Angela Merkel (centre) looks set to continue as German Chancellor for a fourth successive term [Hannibal Hanschke/Reuters]
After months of political limbo, German Chancellor Angela Merkel’s conservative alliance appears set to form a coalition government with its main rival, the Social Democratic Party (SPD).
Representatives from Merkel’s Christian Democratic Union (CDU) party, alongside partners from the Bavarian Christian Social Union (CSU) party, agreed terms with SPD negotiators on Wednesday.
It follows an extended period of political uncertainty caused by the results of a federal election in September 2017, in which no party won a majority share of the vote.
Under the terms of Wednesday’s agreement, Merkel will continue as chancellor for a fourth successive term, according to state broadcaster Deutsche Welle.
SPD leader Martin Schulz will become foreign minister, Germany’s DPA news agency reported.
Other SPD appointees are expected to fill the finance ministry post, as well as the labour and social affairs portfolio. Overall, the SPD is expected to get six ministerial positions.
— Kate Brady (@kbrady90) February 7, 2018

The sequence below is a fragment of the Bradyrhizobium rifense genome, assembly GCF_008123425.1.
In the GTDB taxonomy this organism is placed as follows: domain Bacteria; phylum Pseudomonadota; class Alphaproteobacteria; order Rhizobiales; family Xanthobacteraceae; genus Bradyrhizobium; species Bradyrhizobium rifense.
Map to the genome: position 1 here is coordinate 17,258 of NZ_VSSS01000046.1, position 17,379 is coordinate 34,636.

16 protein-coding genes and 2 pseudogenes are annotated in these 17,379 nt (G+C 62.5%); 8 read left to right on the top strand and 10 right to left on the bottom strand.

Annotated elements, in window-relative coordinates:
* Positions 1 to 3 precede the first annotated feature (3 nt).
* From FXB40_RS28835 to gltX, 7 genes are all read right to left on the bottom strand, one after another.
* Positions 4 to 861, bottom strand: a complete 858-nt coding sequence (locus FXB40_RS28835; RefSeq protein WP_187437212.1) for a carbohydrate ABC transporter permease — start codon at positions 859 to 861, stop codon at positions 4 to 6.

The SPD has already been the junior partner in two Merkel-led “grand coalitions”, from 2005 to 2009 and from 2013 to 2017.
Wednesday’s agreement now requires the approval of the SPD’s some 460,000 members.
Al Jazeera’s Paul Brennan, reporting from Germany’s capital, Berlin, said it is likely to be a close-run vote.
“In 2013, 76 percent of members voted in favour of approving going into a coalition with Merkel,” he said.
“This time, sentiment seems very much more evenly divided, and there have been quite vociferous campaigns, particularly by the youth wing of the SPD, to say ‘no, we are rejecting the status quo … we want to be an opposition party and shake things up’.
— Pierre Moscovici (@pierremoscovici) February 7, 2018
Pierre Moscovici, the European Union’s economics commissioner, welcomed the deal, calling it “good news” for Europe on Twitter. Germany is Europe’s largest economy.
Schulz had previously ruled out forming a coalition with Merkel’s conservatives, saying that September’s poll results – which saw the SPD recording its worst post-war election performance, at 20.5 percent – had “directed us to go into opposition.”
Merkel’s CDU/CSU alliance had finished first, securing 33 percent of the vote, down nine percentage points from 2013.
The biggest shock, however, was the emergence of the far-right Alternative for Germany (AfD) party as the country’s third biggest political force, winning a 12.6 percent share of the vote.